Tuesday, August 5, 2014
Does small senior class make UNC young?
By Andrea Adelson
North Carolina Tar Heels coach Larry Fedora knows he has an unusually small senior class headed into 2014, a fact he has pointed out to throughout the preseason.
But does that make the Tar Heels inexperienced?
It all depends on your perspective.
With the recent dismissal of Shawn Underwood, North Carolina has 11 seniors on its 105-man roster. Five are starters -- four on defense and just one on offense. Only one of those five players -- cornerback Tim Scott -- has started more than 15 career games.
Forty players are either true or redshirt freshmen. But as Phil Steele points out, the Tar Heels return 75 percent of their lettermen from a year ago to rank No. 22 in the country. Indeed, North Carolina relied on a bevy of young stars to turn around a tough start to 2013 and make a bowl game. Those young stars are another year more experienced. Sophomores like Ryan Switzer, Khris Francis, T.J. Logan, Bug Howard, Dominique Green and Brian Walker will be relied on even more. Three sophomores are expected to start on the offensive line as well.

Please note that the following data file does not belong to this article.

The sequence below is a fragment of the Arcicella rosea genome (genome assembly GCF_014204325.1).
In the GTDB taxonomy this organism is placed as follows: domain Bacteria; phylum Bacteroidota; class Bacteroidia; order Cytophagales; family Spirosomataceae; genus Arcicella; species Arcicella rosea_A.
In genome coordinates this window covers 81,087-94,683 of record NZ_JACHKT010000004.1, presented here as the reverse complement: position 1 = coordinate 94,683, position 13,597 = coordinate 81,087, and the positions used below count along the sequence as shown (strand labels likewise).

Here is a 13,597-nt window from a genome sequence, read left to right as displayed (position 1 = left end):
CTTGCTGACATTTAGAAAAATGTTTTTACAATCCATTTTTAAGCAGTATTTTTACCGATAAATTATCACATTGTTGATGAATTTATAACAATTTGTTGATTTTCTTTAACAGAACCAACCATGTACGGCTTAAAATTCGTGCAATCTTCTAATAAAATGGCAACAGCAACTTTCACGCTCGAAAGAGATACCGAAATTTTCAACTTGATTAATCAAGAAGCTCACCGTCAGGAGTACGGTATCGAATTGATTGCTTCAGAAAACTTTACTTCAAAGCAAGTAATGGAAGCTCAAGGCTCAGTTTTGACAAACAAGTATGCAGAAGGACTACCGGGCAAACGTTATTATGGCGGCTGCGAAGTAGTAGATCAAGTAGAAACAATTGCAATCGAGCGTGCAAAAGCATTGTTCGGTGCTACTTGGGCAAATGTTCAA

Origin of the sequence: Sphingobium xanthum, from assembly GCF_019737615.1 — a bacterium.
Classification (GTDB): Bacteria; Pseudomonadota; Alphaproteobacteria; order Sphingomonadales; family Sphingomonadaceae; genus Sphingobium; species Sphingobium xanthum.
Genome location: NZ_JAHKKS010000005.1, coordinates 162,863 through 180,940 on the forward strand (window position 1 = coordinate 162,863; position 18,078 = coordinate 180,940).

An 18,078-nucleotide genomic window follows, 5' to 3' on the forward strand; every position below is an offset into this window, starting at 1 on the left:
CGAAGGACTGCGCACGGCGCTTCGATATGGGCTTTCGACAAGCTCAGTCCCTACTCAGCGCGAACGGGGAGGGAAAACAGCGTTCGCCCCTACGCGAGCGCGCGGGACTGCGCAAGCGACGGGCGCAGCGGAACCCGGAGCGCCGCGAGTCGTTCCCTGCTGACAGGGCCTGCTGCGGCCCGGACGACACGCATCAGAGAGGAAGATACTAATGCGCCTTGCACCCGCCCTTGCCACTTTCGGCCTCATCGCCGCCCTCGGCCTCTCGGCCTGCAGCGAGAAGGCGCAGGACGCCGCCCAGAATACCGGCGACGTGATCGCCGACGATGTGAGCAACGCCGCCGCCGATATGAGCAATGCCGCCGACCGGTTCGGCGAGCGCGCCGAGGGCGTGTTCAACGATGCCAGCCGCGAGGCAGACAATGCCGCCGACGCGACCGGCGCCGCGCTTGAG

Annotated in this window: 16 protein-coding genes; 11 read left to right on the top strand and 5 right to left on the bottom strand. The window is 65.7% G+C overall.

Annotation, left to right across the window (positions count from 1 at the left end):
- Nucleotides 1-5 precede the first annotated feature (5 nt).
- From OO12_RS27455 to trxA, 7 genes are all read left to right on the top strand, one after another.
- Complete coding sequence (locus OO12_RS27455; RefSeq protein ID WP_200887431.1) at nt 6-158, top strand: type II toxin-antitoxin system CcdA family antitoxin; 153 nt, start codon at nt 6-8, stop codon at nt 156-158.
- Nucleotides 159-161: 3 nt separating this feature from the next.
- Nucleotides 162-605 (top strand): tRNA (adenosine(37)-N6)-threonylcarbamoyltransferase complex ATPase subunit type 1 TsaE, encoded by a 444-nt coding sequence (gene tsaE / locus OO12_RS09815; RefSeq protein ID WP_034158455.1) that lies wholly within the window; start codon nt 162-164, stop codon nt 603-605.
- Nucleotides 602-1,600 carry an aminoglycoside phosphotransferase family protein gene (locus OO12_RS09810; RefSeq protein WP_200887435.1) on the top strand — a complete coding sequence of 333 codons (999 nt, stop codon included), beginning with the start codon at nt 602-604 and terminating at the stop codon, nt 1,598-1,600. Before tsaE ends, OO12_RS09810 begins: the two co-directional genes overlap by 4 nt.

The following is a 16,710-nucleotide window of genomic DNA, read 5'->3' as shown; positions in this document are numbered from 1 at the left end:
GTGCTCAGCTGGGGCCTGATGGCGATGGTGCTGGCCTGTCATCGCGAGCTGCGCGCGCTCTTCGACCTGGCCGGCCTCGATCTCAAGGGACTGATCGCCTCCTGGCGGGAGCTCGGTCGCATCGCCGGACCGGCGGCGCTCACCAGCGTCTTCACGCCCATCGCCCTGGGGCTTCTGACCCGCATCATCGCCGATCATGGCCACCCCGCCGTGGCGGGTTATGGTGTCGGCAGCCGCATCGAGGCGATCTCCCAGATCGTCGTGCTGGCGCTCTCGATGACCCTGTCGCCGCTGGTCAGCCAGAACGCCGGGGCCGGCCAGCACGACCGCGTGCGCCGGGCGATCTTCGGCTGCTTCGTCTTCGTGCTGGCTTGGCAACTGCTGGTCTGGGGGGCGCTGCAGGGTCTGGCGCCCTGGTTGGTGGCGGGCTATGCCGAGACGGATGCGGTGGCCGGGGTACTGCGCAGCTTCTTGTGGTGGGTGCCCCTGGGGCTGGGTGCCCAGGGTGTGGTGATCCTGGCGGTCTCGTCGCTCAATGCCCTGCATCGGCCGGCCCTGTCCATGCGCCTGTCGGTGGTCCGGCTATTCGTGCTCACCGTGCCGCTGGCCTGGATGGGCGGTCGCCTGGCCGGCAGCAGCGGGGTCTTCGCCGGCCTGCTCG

That may not replace the intangible that senior leadership brings, but at least the Tar Heels have got a solid core of young talent with game experience headed into the season.
Now for a comparison, let us take a look at rival NC State. Coach Dave Doeren has spent months discussing the youth on his team, throwing out one stat after another to prove his point.
The Wolfpack have 52 true or redshirt freshmen on the 105-man roster and 17 total seniors. Of that senior group, eight are projected starters. Three have started 20-plus games in their careers.
Even though the senior class is larger and 14 starters are back, NC State still ranks No. 114 in the nation in experience. So in this case, a bigger senior class does not translate into more experience because nearly 50 percent of the NC State roster has never played a collegiate down.
Plus, NC State does not have as many sophomores with as much game experience as those at North Carolina.
Bottom line: The North Carolina senior class may be small, but the Tar Heels make up for the numbers with many more experienced players across the board. The only issue to work through is leadership. We saw what strong senior leadership meant to Duke a year ago. With so few seniors, Fedora knew he had to try and develop more leaders. So earlier in the summer, Fedora decided to go away from a senior-only leadership course to include players by position. Switzer, Quinshad Davis and T.J. Thorpe were in that group.
Will it help? We have to wait and see.